Overview of the NCAA Initial-Eligibility Process
by Paul Parker, 7 May 2010
Georgia Tech Assistant Director of Athletics for Compliance Services
|Share: || || |
High school tennis players interested in competing in college probably know that they need to take care of their academics and athletics. But they should also need to understand the overall recruiting process. For players and parents interested in NCAA Division I or II tennis, below is a quick overview of the NCAA initial-eligibility process.
What Is The NCAA Eligibility Center?
The NCAA Eligibility Center (formerly the NCAA Initial Eligibility Clearinghouse) is a branch of the NCAA that determines a student's initial eligibility for athletics participation in his or her first year of college enrollment. Students who want to participate in college sports during their first year of enrollment in college must register with the Eligibility Center. Located in Indianapolis, Indians, the Eligibility Center staff follows NCAA legislation in analyzing and processing a student's high school academic records, ACT or SAT scores, and key information about amateurism participation, to determine the student's initial eligibility.
What Is The Cost?
There is only one fee to register with the Eligibility Center, which covers both the academic and amateurism certification: $60 for domestic prospects and $85 for international students.
When Should A Prospective Student-Athlete Register?
Register with the Eligibility Center at the end of the junior year in high school and be sure to update the athletics participation section regularly. There is no deadline; however, prospective student-athletes must be registered before they may receive an official visit at a Division I or II institution and sign a National Letter of Intent.
How Does A Prospective Student-Athlete Register?
To register with the Eligibility Center, simply go to www.eligibilitycenter.org. Click on prospective student-athlete, and then click on either Domestic or International Student Release Form. Complete ALL of the questions and submit your answers.
Eligibility Center Quick Facts
What Does A Prospective Student-Athlete Need to Do Before He/She Can Make an Official Visit?
- Register with the Eligibility Center by completing the online Student Release Form.
- Pay the registration fee.
- Make sure the prospective student-athlete has taken the ACT, SAT or PSAT test.
- Make sure all test scores and high school transcripts are sent directly to the Eligibility Center and the college the prospect is interested in visiting immediately after the student's junior year of high school.
16 core courses will be required for NCAA Division I prospective student-athletes to be certified.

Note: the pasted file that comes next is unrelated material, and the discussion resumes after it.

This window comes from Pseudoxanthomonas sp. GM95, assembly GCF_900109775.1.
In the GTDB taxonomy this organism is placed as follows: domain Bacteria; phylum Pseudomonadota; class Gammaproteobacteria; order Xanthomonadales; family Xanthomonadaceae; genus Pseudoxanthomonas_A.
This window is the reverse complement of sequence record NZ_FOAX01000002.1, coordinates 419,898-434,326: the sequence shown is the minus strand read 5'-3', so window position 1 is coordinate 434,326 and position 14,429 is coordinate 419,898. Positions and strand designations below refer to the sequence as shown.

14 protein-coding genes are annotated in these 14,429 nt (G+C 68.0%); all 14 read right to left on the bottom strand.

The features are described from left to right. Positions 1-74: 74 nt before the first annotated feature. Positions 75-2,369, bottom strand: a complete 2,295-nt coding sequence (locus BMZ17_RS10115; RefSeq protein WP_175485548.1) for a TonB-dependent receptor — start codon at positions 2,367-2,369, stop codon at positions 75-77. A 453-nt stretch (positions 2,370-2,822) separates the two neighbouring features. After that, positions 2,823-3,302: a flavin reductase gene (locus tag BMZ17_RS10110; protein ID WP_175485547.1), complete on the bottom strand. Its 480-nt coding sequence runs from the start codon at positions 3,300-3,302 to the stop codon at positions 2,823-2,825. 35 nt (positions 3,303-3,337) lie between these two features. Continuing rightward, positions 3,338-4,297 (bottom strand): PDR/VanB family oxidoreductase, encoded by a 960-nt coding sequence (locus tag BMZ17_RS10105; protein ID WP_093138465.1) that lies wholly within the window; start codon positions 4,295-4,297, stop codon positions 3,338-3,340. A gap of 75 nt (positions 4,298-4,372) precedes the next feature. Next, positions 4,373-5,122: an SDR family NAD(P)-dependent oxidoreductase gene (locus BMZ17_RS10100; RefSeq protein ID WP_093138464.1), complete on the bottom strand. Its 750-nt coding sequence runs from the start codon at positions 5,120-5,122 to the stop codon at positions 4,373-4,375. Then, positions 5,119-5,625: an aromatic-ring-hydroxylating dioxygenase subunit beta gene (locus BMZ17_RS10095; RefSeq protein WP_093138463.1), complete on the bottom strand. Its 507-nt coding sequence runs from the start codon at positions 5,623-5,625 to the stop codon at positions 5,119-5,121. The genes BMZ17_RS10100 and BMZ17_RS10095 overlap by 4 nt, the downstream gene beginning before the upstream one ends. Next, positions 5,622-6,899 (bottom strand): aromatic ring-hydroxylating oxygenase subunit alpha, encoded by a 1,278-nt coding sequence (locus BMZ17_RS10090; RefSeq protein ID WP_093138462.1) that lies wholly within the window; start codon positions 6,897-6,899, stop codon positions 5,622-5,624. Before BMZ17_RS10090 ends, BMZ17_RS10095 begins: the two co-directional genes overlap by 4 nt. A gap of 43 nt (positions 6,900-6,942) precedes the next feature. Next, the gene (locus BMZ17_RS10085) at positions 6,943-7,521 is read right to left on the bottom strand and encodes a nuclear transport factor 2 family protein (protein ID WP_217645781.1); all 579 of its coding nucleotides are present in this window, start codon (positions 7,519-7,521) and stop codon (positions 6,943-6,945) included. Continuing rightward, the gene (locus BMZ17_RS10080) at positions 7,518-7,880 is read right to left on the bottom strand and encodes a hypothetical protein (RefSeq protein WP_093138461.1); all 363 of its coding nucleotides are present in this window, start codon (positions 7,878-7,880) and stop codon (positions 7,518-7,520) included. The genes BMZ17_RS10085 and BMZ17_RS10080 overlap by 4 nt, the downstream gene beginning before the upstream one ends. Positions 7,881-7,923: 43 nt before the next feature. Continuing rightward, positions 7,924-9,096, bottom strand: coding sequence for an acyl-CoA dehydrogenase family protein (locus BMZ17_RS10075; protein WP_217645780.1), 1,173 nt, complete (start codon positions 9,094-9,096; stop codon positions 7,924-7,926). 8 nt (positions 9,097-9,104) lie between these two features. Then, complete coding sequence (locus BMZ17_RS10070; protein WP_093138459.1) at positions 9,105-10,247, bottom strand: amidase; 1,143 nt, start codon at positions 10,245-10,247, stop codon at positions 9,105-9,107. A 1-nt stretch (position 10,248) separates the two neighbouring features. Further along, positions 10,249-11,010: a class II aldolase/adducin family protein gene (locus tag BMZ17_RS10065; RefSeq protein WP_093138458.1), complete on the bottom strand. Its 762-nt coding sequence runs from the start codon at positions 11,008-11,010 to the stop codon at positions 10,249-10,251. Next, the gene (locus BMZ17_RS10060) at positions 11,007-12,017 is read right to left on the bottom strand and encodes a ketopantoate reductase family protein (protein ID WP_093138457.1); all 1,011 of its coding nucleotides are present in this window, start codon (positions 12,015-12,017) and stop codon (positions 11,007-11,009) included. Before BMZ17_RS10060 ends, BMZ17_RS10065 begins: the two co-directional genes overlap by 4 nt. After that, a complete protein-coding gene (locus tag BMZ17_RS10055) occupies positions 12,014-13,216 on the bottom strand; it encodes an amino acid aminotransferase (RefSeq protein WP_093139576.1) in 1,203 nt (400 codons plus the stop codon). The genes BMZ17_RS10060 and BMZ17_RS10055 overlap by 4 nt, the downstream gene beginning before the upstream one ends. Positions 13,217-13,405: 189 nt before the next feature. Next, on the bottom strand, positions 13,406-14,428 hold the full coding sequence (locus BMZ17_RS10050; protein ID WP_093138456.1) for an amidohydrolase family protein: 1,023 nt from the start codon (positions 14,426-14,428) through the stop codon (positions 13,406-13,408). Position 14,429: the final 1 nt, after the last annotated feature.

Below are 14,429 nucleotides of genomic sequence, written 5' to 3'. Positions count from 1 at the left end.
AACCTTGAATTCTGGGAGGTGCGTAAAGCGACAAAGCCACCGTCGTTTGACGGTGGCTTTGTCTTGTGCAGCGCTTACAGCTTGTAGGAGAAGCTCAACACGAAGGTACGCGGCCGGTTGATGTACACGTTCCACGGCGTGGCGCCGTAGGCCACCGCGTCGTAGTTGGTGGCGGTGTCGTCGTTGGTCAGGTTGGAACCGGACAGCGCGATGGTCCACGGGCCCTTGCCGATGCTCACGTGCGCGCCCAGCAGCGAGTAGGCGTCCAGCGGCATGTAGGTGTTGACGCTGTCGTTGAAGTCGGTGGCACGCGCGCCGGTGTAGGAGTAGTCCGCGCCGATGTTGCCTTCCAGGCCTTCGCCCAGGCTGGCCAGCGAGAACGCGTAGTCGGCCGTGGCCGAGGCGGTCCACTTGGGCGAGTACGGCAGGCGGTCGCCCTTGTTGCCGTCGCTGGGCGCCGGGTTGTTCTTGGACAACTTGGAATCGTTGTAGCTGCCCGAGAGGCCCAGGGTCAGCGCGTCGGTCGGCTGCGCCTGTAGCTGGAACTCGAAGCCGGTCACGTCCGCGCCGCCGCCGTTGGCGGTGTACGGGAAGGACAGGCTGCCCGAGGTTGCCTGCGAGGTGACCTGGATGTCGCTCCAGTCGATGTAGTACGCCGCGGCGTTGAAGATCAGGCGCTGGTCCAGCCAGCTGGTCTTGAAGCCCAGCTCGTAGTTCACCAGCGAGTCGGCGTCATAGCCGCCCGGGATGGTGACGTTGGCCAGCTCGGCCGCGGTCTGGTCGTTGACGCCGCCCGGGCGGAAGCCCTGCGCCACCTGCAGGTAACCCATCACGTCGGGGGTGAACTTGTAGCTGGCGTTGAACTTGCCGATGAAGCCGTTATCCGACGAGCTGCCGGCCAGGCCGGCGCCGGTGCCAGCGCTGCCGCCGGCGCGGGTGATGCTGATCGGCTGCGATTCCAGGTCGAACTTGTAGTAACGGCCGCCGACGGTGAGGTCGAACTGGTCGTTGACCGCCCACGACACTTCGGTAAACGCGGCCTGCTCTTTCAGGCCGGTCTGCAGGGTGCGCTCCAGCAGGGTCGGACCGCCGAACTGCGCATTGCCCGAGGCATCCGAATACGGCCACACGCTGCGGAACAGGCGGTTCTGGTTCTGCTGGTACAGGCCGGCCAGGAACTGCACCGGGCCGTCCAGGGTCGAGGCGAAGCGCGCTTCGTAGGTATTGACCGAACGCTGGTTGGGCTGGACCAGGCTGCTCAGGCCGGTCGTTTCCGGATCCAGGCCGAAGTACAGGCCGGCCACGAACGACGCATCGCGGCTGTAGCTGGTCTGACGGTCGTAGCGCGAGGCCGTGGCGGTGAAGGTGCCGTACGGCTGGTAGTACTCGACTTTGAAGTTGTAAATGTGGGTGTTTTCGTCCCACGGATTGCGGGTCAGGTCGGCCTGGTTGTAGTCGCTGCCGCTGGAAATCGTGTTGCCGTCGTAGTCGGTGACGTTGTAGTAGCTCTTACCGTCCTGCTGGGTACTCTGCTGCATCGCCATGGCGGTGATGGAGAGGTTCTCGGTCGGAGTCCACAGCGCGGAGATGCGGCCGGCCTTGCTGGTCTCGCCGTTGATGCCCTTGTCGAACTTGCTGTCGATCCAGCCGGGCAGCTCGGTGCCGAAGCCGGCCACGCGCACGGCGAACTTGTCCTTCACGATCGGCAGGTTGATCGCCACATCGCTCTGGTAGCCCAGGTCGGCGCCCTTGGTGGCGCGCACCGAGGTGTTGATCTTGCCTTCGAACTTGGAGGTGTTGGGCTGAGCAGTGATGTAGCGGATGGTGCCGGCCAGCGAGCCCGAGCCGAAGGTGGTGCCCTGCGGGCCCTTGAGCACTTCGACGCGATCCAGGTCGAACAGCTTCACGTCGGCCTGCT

16 Core Courses:
- 4 years of English
- 3 years of mathematics (Algebra I or higher)
- 2 years of natural/physical science (1 year of lab if offered by high school)
- 1 year of additional English, mathematics or natural/physical science
- 2 years of social science
- 4 years of additional courses (from any area above, foreign language or nondoctrinal religion/philosophy)
All SAT and ACT scores must be reported directly to the NCAA Eligibility Center by the testing agency. Test scores that appear on transcripts will no longer be used. When registering for the SAT or ACT, use the Eligibility Center code of 9999 to make sure the score is reported to the Eligibility Center.
Paul Parker has been Director of Compliance for the Georgia Tech Athletic Association since January 2006.
Leave a Comment
More Recruiting 101 Articles
Spring Signing Week '15: Recruiting Strategy and Tips for Unsigned Seniors
Signing Week is underway, and it is an exciting time for players and
their families who are making college commitments. But what happens
when you don't have a college secured? There is no reason to panic. The
signing period that starts this week runs through August, and hundreds
more players will commit during this time. You just need to know how to
Countdown: SFA Interviews Virginia Tech Coach Thompson
In his 17th season as the Virginia Tech Men's Tennis Coach, Jim
Thompson has done his fair share of recruiting. He sat down with SFA
to discuss different aspects of the recruiting process and what he
looks for in potential recruits.
Countdown: Three Recruiting Pitfalls to Avoid
It is that time of the recruiting process again where the majority of
student athletes are about to make the decision on what university to
attend. This time can be filled with anxiety involving recruiting
visit experiences, unexpected scholarship shortfalls, and admission
uncertainties. So - what are the three common recruiting pitfalls that
students encounter year in and year out? Read to find out...